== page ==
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US Pledges To Help Develop Kazakhstan's Private Sector Through Investment Partnership

By Aygul Ospanova January 12, 2021


Specialists from Eurasian Development Bank (EDB) believe Kazakhstan’s economy will reach pre-crisis levels as early as the end of 2021 — thanks to the government-led initiatives to support local businesses.

The US International Development Finance Corporation (DFC) and Astana International Financial Center (AIFC) have signed an agreement to invest about $1 billion in various projects across a wide range of economic sectors, Kazakhstan’s government said in a statement on Friday.

The document was signed as part of DFC chief executive Adam Boehler’s trip to Central Asia to meet with government officials and highlight investment and development in the region.

According to a statement issued by the Kazakh government, the document was signed immediately after the two sides discussed expanding collaboration in agribusiness, logistics, tourism, infrastructure, finances and technologies. At the same time, the parties to the agreement stressed the need to implement projects and initiatives aimed at developing Kazakhstan’s private sector. 

The US International Development Finance Corporation (DFC) is America’s development bank partnering with the private sector to finance solutions to the most critical challenges facing the developing world today. Along with investing in energy, healthcare, critical infrastructure, and technology, DFC also provides financing for small businesses and women entrepreneurs in order to create jobs in emerging markets. Astana International Financial Center (AIFC) is like financial centers in Singapore and Dubai, following British securities and corporate law, and offering visa and tax waivers to global financial investors. Members of AIFC are exempt from Kazakh corporate income tax, individual income tax, land tax and property tax for 50 years.

On January 7, the government of the United States, Kazakhstan and Uzbekistan announced the launch of the Central Asia Investment Partnership to bolster economic opportunities in Central Asia. 

As part of the initiative, DFC, AIFC, and the Ministry of Investments and Foreign Trade of Uzbekistan will make all possible efforts to raise at least $1 billion over five years to support projects that advance private-sector led growth and increase economic connectivity within Central Asia and the broader region.

According to a joint statement, the Central Asia Investment Partnership will “advance private sector led projects that exemplify international standards for quality infrastructure and promote inclusive, transparent, and sustainable investments.” The initiative will work through the C5+1 platform launched in 2015 for dialogue and cooperation between the five Central Asian states – Kazakhstan, Turkmenistan, Kyrgyzstan, Tajikistan and Uzbekistan – and the United States.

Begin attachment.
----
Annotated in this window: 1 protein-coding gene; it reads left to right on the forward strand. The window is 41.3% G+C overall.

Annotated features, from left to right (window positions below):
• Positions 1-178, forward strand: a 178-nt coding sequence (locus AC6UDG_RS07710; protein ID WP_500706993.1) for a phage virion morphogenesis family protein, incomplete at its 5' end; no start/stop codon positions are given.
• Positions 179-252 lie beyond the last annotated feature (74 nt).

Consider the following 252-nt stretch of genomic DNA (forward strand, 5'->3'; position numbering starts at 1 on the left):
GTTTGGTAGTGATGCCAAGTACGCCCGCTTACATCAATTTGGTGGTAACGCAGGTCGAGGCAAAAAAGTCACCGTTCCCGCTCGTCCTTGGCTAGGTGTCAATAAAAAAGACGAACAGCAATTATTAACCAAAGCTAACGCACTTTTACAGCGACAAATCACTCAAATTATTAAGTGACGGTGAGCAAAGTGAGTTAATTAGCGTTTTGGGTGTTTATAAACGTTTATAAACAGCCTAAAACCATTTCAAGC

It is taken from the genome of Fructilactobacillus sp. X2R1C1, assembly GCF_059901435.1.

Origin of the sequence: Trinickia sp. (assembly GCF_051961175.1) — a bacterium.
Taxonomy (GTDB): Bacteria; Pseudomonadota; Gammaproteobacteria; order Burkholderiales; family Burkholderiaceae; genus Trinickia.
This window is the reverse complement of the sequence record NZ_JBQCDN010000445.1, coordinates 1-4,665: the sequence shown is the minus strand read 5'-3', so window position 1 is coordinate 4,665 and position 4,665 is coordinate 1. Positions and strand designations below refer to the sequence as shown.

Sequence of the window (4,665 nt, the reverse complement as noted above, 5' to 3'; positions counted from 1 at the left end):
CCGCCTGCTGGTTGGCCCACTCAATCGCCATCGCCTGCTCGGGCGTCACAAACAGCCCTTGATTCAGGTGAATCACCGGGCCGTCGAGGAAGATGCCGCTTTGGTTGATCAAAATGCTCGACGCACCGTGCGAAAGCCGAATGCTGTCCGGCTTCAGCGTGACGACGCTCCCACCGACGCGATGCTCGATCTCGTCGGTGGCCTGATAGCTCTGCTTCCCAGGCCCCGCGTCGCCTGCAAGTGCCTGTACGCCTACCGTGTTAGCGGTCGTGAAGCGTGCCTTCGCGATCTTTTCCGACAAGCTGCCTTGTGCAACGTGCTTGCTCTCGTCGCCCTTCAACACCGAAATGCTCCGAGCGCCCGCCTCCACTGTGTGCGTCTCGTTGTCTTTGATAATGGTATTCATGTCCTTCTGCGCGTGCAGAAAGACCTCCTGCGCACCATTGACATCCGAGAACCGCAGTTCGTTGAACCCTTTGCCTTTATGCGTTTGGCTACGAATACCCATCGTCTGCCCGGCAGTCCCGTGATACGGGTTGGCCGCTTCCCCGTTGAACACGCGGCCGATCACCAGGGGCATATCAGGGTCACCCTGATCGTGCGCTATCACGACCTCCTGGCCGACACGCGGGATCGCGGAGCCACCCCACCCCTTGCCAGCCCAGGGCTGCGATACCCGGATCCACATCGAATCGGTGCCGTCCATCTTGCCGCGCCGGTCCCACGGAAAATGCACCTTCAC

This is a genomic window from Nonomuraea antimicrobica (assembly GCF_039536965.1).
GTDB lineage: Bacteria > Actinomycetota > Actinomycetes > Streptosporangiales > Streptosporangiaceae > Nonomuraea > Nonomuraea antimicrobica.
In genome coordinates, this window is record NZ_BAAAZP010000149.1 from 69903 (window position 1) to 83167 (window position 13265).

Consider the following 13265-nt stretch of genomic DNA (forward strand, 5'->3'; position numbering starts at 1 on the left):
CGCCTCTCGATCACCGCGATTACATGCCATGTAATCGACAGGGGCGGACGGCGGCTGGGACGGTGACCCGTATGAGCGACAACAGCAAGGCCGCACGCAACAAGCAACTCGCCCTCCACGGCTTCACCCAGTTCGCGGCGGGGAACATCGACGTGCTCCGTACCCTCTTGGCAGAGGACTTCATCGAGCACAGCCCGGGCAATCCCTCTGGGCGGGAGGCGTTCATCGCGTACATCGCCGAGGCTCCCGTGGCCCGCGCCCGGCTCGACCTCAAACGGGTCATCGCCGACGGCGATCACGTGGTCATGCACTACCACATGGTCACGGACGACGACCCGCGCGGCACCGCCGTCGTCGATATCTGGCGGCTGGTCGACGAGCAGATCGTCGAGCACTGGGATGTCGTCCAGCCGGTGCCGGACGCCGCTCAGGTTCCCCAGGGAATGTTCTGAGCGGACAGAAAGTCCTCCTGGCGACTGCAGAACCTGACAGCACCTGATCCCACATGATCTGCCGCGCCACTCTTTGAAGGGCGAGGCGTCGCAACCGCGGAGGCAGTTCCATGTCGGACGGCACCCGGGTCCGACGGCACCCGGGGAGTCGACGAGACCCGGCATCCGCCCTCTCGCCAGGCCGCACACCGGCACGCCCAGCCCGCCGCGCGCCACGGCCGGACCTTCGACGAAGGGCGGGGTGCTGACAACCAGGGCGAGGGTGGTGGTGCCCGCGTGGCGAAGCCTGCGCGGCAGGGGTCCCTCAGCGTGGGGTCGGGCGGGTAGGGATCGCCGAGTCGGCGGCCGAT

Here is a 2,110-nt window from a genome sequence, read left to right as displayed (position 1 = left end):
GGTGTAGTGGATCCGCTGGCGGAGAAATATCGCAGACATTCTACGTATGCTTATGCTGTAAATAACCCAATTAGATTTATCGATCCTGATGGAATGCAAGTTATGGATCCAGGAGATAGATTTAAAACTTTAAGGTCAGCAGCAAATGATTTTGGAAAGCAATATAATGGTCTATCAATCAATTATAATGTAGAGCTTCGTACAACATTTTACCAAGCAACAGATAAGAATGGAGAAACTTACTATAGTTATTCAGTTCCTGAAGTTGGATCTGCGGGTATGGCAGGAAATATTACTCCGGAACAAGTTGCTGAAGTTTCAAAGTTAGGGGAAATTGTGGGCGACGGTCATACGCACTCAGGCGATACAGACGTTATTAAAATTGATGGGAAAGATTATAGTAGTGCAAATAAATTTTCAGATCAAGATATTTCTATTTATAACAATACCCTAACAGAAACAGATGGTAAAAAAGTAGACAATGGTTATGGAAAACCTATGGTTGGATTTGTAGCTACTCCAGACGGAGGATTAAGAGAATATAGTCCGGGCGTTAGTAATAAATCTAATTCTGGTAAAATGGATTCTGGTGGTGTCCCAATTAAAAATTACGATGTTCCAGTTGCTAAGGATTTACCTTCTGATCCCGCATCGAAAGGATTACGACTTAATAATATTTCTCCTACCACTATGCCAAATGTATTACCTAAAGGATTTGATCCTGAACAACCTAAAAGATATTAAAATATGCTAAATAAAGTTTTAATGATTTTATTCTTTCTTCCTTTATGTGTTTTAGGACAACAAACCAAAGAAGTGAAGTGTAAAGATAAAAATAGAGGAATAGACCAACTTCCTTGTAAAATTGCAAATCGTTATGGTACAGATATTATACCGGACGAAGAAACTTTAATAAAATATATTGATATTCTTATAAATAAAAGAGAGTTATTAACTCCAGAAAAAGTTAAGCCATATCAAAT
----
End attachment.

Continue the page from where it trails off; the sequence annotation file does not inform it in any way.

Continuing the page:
Both US and Central Asian officials are convinced that the Central Asia Investment Partnership is an important step in advancing US efforts to support economic growth and prosperity for the region amid the economic effects of the COVID-19 pandemic.

“We each committing $500 million to invest in infrastructure in Central Asia,” Boehler said in his video address posted to Twitter. 

“And one of the things we all agreed on is that it’s very important to look at big infrastructure projects, but just as important if not more to look at small and medium sized businesses, to look at minority and women businesses as well. Because we only think about this pandemic that we all going through — what’s going make it different is investment in small entrepreneurial people and businesses,” he added. 

Harsh restrictions imposed by the Kazakh government to curb coronavirus outbreak halted most economic activities in Kazakhstan, causing many people to lose their jobs. 

Output in the services sector fell 6.1 percent, after the government ordered to shut down most public places, including beauty shops, hairdressers, gyms and fitness clubs, food and non-food covered markets, cinemas and beaches. According to a survey conducted by the country’s National Chamber of Entrepreneurs, restrictions imposed by the authorities affected 800,000 or more than 60 percent of small and medium businesses in Kazakhstan. 

Meanwhile, specialists from Eurasian Development Bank (EDB) believe Kazakhstan’s economy will reach pre-crisis levels as early as the end of 2021 — thanks to the government-led initiatives to support local businesses. 

“These measures played a role — they did not allow economies to fail even deeper and will help countries recover faster,” said Evgeny Vinokurov, chief economist at EDB.